Former Pinochet Officer, Investigated for Torture and Murder, Taught at Pentagon

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Former Pinochet Officer, Investigated for Torture and Murder, Taught at Pentagon

'His hiring undermines our moral authority on both human rights and in the war on terror,' says former intelligence officer

Jaime Garcia Covarrubias is accused of torturing and murdering political prisoners in 1973 while serving in Augusto Pinochet's regime in Chile. (Photo: El Dinamo)

A former member of Chilean dictator Augusto Pinochet's brutal regime taught at the Pentagon's top university for 13 years, despite repeated complaints from his colleagues about his past as a torturer and murderer of political dissidents in the South American nation.

Jaime Garcia Covarrubias is charged in Santiago with leading the executions of seven people in 1973 following a U.S.-backed coup, allegations which the U.S. State and Defense Departments were aware of when they renewed his visa and allowed him to keep teaching at the National Defense University's William J. Perry Center for Hemispheric Defense Studies, according to a McClatchy investigation.

"His hiring undermines our moral authority on both human rights and in the war on terror," Chris Simmons, a former Defense Intelligence Agency and Army intelligence officer who specializes in Latin America, told McClatchy. "If he is in fact guilty of what he is accused of, he is a terrorist. Then who are we to tell other countries how they should be fighting terrorism?"

At Firedoglake, investigative journalist Kevin Gosztola writes:

Attention to Covarrubias' employment at the National Defense University (NDU) comes just after State Department spokesperson Jen Psaki maintained during a press briefing the US has a "long-standing policy" to not support coups. She suggested the U.S. "does not support political transitions by nonconstitutional means." They must be "peaceful and legal."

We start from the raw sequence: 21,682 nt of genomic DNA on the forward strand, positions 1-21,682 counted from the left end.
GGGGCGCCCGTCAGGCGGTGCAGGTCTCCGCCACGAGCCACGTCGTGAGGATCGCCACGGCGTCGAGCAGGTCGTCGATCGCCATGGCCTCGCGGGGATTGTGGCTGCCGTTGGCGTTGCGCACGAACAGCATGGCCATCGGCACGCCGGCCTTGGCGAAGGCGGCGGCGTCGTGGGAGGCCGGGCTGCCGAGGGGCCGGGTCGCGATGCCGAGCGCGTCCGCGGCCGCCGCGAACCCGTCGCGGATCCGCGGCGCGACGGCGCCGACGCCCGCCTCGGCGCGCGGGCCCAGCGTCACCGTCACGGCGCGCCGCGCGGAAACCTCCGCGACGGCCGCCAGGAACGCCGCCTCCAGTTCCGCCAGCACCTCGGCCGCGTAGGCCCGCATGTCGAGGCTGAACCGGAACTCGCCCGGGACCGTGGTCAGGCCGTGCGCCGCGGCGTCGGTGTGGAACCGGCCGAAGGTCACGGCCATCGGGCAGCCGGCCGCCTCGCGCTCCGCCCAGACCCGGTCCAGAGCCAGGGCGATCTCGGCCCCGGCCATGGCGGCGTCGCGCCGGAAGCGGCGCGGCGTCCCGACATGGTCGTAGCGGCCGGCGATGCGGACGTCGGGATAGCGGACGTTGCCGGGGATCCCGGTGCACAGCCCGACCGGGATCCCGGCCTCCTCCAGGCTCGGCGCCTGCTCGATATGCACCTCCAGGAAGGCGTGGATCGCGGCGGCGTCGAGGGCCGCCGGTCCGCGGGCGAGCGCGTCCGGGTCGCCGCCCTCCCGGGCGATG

Garcia Covarrubias has been in Chile since January 2014, after an investigative judge ordered him to return to his home country for the duration of the inquiry into his role in the 1973 killings and the extent of his involvement in the Dirección de Inteligencia Nacional (DINA) spy agency.

McClatchy continues:

The center’s officials who hired and renewed Garcia Covarrubias' contracts say he was a highly qualified professor and minimize the allegations against him.

"We made inquiries with people in the region, in Chile and so forth, and were never given anything negative about Jaime," said Margaret Daly Hayes, the center’s first director. "He was vetted by the U.S. government, by the (U.S.) Embassy. They obviously didn't have anything either or he wouldn't have been hired."

One of Garcia Covarrubias's alleged former victims described undergoing gruesome ordeals at his hands, including sexual torture and electric shocks to eyelids and other sensitive parts of the body. He was reportedly known to have a "penchant for horsewhips and perversity."

Garcia Covarrubias downplayed his involvement in the Pinochet regime to international press after the Chilean military disclosed a list of over 1,000 former members of the secret police, which included his name. However, as McClatchy explains:

The DINA link matters.

...The killings and other assassinations outside Chile were attributed to DINA. The Nixon administration’s support of a regime that relied on rampant torture helped galvanize the human rights movement in the United States.

Even as the allegations against Garcia Covarrubias came to light and other professors at the center raised concerns over his hiring, U.S. officials rallied behind him. Martin Edwin Andersen, the school's then-communications director, was reprimanded and eventually pushed out by senior staff after questioning his continued employment there.

"It's shameful that at a time the U.S. prestige as a democracy is under attack, that the National Defense University could be playing footsie with a former state terrorism agent," Andersen said.

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